I am intimidated by my cat. She is a rescue from a long-ago vacation in France, and once I got rid of her fleas her attachment to me was immediate. Back home, we had another cat, who was the target of her unrequited love. He would tolerate her with mild irritation, and out of respect she kept a reasonable distance. But ever since he died, the full force of her affection has been redirected at me, and me alone. My cat loves me. She follows me around from room to room as I go about my day. She is a constant companion through my insomniac nights. She sleeps on my desk while I work, she sits by the table while I eat. I enjoy her companionship immensely, but I am also worried. Because lately, the look that she has been giving me is that of admiration that borders on worship. I am not only the all-powerful kibble dispenser, I am her god. Her attachment to me makes me worry. Because – and I’m treading the thin line of anthropomorphism here – if she needs me so much when I am at home, if her happiness depends so much on my presence, how then does she deal with my absence? As any pet owner, I love my cat, but ultimately, I want her to be happy and content always. And that means that her contentment should not be solely tied to me.
Every so often, one of my students would give me such a look of admiration. Like I possess some hidden knowledge that leaves them in awe of me. And that, too, worries me. Because my deepest wish for my students is for them to connect to their own wisdom and inner strength, for them to feel powerful and capable and smart – not to attribute those qualities to me. When teaching, I see my role as a temporary guide along a part of their journey. I facilitate their process, I accompany them. And most importantly – I prepare them for travelling to farther and more beautiful destinations on their own. I strive to make my presence in their lives unnecessary, in the long run. Because their successes should not be tied to me.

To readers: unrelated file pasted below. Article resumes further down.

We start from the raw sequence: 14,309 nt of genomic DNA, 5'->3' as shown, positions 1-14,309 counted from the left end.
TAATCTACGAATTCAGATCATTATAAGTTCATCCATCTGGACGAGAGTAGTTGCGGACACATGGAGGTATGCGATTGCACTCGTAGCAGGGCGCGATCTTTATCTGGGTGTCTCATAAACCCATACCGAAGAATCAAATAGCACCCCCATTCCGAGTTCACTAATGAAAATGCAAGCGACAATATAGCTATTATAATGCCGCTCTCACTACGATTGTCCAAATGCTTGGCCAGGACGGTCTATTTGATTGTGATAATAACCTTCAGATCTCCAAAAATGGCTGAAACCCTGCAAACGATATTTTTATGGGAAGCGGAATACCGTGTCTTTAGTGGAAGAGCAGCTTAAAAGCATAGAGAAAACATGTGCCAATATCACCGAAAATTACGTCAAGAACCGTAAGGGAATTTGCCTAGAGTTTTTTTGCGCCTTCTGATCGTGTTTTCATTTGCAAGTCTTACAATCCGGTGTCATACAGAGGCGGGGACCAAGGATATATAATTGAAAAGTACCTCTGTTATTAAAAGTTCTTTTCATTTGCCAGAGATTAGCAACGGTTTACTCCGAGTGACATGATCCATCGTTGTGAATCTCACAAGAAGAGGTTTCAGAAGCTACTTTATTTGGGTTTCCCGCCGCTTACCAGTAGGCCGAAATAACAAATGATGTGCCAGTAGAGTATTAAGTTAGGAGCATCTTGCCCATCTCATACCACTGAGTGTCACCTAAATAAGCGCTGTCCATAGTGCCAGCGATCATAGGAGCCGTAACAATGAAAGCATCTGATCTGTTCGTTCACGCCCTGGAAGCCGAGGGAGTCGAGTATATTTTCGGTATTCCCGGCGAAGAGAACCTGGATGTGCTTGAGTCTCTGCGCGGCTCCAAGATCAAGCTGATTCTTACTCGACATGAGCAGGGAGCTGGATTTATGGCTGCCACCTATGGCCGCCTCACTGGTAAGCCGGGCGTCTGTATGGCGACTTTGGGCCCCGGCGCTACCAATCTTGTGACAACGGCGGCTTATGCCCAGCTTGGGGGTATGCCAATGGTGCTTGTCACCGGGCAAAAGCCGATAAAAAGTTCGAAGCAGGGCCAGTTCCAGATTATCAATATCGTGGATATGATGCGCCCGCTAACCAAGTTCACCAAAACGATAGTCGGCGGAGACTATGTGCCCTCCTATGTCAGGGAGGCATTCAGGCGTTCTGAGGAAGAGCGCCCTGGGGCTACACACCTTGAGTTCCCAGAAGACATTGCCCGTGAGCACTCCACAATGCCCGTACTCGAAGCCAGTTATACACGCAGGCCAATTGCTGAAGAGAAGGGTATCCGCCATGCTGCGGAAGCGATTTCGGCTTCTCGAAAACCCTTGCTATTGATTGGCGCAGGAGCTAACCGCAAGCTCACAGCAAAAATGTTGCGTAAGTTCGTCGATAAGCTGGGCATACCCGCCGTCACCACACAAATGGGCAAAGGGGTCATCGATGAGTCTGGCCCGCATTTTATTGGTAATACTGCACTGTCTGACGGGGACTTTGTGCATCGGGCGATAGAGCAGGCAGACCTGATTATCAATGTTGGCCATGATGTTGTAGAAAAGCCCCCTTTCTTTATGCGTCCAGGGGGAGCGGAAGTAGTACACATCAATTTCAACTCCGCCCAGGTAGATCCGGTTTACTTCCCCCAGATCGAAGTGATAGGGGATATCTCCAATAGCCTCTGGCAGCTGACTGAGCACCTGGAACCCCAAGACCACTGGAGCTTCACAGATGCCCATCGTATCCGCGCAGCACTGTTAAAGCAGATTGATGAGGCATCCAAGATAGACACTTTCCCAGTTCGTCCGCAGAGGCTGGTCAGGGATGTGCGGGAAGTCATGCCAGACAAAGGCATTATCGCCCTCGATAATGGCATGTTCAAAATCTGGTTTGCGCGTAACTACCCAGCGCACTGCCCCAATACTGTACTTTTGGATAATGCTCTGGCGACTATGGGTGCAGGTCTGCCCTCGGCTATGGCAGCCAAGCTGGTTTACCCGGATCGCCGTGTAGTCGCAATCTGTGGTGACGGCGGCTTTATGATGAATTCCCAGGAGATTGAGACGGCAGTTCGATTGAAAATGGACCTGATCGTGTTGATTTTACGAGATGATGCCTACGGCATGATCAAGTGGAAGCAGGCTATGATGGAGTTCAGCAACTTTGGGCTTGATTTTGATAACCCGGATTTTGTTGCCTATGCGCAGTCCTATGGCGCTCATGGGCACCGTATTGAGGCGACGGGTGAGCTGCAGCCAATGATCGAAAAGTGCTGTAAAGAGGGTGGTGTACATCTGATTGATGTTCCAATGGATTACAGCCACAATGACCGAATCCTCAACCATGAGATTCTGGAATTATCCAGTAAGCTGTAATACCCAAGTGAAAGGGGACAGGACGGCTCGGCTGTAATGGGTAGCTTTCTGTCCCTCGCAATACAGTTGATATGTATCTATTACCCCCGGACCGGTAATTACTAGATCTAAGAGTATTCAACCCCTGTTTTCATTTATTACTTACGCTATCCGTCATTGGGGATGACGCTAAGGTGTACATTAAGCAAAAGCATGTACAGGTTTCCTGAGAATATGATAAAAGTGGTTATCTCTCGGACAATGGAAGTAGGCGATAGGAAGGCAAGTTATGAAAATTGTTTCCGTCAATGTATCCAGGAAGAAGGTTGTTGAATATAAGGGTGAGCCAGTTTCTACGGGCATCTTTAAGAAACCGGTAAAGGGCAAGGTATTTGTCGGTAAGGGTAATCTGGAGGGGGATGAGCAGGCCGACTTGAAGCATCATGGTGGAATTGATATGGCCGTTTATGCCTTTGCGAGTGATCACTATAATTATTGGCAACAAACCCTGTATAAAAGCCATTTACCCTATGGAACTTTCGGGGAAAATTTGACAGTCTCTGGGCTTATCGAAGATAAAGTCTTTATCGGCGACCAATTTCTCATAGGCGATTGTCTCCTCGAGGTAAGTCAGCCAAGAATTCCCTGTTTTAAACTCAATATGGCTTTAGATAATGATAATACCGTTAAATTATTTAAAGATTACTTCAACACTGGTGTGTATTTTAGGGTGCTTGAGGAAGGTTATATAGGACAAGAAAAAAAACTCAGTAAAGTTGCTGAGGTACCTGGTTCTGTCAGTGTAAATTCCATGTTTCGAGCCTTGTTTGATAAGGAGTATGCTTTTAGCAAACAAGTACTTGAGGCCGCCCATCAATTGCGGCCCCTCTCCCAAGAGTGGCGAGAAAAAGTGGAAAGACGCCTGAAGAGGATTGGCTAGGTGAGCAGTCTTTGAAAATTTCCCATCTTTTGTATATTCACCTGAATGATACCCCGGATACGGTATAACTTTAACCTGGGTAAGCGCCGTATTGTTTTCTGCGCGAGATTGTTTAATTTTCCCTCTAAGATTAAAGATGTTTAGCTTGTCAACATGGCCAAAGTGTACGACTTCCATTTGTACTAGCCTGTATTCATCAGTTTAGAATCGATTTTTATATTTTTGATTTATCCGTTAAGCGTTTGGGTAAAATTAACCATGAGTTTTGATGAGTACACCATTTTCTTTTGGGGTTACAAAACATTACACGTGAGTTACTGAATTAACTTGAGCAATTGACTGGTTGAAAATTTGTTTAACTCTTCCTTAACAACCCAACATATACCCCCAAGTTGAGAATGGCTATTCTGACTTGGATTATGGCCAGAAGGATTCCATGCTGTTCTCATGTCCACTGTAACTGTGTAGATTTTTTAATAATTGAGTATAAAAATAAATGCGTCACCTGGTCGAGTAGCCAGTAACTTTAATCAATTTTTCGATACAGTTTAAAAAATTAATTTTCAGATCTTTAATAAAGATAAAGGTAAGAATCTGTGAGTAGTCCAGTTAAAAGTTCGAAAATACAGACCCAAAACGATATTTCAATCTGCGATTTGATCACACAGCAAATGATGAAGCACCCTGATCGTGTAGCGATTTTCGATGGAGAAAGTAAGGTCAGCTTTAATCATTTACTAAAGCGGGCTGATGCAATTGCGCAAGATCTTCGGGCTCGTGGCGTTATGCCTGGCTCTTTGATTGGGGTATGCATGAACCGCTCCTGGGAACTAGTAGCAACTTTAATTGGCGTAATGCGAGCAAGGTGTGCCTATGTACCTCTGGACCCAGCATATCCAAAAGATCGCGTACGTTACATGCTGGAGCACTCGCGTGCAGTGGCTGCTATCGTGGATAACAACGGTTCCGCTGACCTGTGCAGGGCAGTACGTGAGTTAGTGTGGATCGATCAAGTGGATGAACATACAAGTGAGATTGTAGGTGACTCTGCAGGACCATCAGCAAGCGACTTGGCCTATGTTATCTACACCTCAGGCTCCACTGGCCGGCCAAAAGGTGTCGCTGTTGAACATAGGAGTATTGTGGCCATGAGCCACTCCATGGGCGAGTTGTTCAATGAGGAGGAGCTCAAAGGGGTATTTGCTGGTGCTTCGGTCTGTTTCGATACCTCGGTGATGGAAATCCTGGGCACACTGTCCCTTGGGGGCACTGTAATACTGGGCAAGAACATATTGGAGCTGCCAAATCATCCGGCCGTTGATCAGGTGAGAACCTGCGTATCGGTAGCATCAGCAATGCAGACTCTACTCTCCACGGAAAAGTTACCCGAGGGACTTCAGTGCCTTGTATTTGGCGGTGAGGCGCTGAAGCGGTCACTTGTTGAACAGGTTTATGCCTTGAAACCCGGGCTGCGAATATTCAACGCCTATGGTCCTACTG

So whenever I feel like I am being raised up, I knock the pedestals down with a swift and sure blow. I remind my students that I am human, that I have struggled in many ways. I tell them that I walk a mere step ahead of them, and that going up that step is within their grasp. I structure my courses in such a way as to steadily build up my students’ confidence, to give them the experience of success — however small those victories may be. The process of learning is inherently challenging: a student must let go of something old before they have a grasp on something new. Experiencing the sweet reward of a personal victory is a necessary and welcome break from the upward climb.
No matter how much my ego basks in the praise and attention, I have to remind myself to set it aside for the benefit of those I love and serve – whether it’s my students or my cat.
And as for my cat, a friendship with a new kitten companion might benefit her greatly ;-)